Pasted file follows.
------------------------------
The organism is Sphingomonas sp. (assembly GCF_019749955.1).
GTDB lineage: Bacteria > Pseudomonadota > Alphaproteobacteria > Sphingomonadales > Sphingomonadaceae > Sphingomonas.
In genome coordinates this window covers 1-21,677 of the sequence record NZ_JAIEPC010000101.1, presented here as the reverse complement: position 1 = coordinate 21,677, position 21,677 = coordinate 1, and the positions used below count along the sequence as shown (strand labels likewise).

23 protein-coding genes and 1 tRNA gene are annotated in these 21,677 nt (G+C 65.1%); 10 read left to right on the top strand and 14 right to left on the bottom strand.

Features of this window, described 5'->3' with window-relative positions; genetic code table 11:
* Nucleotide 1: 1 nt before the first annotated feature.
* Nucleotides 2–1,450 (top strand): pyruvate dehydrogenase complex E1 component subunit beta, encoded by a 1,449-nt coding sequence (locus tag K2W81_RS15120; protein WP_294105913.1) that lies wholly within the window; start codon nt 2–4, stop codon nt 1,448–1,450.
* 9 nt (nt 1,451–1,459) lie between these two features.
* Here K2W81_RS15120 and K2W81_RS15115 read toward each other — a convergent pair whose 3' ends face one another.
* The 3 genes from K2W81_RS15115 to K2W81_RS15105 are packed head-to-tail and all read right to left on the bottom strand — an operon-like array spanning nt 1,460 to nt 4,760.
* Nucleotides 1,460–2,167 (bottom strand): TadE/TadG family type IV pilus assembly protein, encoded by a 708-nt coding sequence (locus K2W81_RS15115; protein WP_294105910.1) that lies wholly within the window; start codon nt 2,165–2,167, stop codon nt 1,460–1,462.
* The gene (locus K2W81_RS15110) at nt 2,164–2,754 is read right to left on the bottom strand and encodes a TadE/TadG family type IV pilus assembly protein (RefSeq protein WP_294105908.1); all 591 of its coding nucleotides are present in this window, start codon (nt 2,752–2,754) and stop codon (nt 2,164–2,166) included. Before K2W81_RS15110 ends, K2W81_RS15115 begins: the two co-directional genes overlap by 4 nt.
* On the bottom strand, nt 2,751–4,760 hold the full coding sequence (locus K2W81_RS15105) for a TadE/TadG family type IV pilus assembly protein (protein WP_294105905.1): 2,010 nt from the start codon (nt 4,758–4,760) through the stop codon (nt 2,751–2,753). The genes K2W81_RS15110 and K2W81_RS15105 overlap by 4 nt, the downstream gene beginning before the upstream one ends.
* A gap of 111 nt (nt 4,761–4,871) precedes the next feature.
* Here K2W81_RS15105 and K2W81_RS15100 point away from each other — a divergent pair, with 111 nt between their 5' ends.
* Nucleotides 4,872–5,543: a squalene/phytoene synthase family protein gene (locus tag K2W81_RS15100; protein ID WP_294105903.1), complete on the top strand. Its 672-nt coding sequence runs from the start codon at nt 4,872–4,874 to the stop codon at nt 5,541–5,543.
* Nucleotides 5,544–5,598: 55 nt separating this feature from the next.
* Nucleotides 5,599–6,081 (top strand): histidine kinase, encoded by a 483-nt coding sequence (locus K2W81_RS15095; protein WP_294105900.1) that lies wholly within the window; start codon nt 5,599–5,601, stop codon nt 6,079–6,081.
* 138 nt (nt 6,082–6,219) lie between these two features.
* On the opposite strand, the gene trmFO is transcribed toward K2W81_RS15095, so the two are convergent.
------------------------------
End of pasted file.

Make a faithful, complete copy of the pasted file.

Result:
The organism is Sphingomonas sp. (assembly GCF_019749955.1).
GTDB lineage: Bacteria > Pseudomonadota > Alphaproteobacteria > Sphingomonadales > Sphingomonadaceae > Sphingomonas.
In genome coordinates this window covers 1-21,677 of the sequence record NZ_JAIEPC010000101.1, presented here as the reverse complement: position 1 = coordinate 21,677, position 21,677 = coordinate 1, and the positions used below count along the sequence as shown (strand labels likewise).

23 protein-coding genes and 1 tRNA gene are annotated in these 21,677 nt (G+C 65.1%); 10 read left to right on the top strand and 14 right to left on the bottom strand.

Features of this window, described 5'->3' with window-relative positions; genetic code table 11:
* Nucleotide 1: 1 nt before the first annotated feature.
* Nucleotides 2–1,450 (top strand): pyruvate dehydrogenase complex E1 component subunit beta, encoded by a 1,449-nt coding sequence (locus tag K2W81_RS15120; protein WP_294105913.1) that lies wholly within the window; start codon nt 2–4, stop codon nt 1,448–1,450.
* 9 nt (nt 1,451–1,459) lie between these two features.
* Here K2W81_RS15120 and K2W81_RS15115 read toward each other — a convergent pair whose 3' ends face one another.
* The 3 genes from K2W81_RS15115 to K2W81_RS15105 are packed head-to-tail and all read right to left on the bottom strand — an operon-like array spanning nt 1,460 to nt 4,760.
* Nucleotides 1,460–2,167 (bottom strand): TadE/TadG family type IV pilus assembly protein, encoded by a 708-nt coding sequence (locus K2W81_RS15115; protein WP_294105910.1) that lies wholly within the window; start codon nt 2,165–2,167, stop codon nt 1,460–1,462.
* The gene (locus K2W81_RS15110) at nt 2,164–2,754 is read right to left on the bottom strand and encodes a TadE/TadG family type IV pilus assembly protein (RefSeq protein WP_294105908.1); all 591 of its coding nucleotides are present in this window, start codon (nt 2,752–2,754) and stop codon (nt 2,164–2,166) included. Before K2W81_RS15110 ends, K2W81_RS15115 begins: the two co-directional genes overlap by 4 nt.
* On the bottom strand, nt 2,751–4,760 hold the full coding sequence (locus K2W81_RS15105) for a TadE/TadG family type IV pilus assembly protein (protein WP_294105905.1): 2,010 nt from the start codon (nt 4,758–4,760) through the stop codon (nt 2,751–2,753). The genes K2W81_RS15110 and K2W81_RS15105 overlap by 4 nt, the downstream gene beginning before the upstream one ends.
* A gap of 111 nt (nt 4,761–4,871) precedes the next feature.
* Here K2W81_RS15105 and K2W81_RS15100 point away from each other — a divergent pair, with 111 nt between their 5' ends.
* Nucleotides 4,872–5,543: a squalene/phytoene synthase family protein gene (locus tag K2W81_RS15100; protein ID WP_294105903.1), complete on the top strand. Its 672-nt coding sequence runs from the start codon at nt 4,872–4,874 to the stop codon at nt 5,541–5,543.
* Nucleotides 5,544–5,598: 55 nt separating this feature from the next.
* Nucleotides 5,599–6,081 (top strand): histidine kinase, encoded by a 483-nt coding sequence (locus K2W81_RS15095; protein WP_294105900.1) that lies wholly within the window; start codon nt 5,599–5,601, stop codon nt 6,079–6,081.
* 138 nt (nt 6,082–6,219) lie between these two features.
* On the opposite strand, the gene trmFO is transcribed toward K2W81_RS15095, so the two are convergent.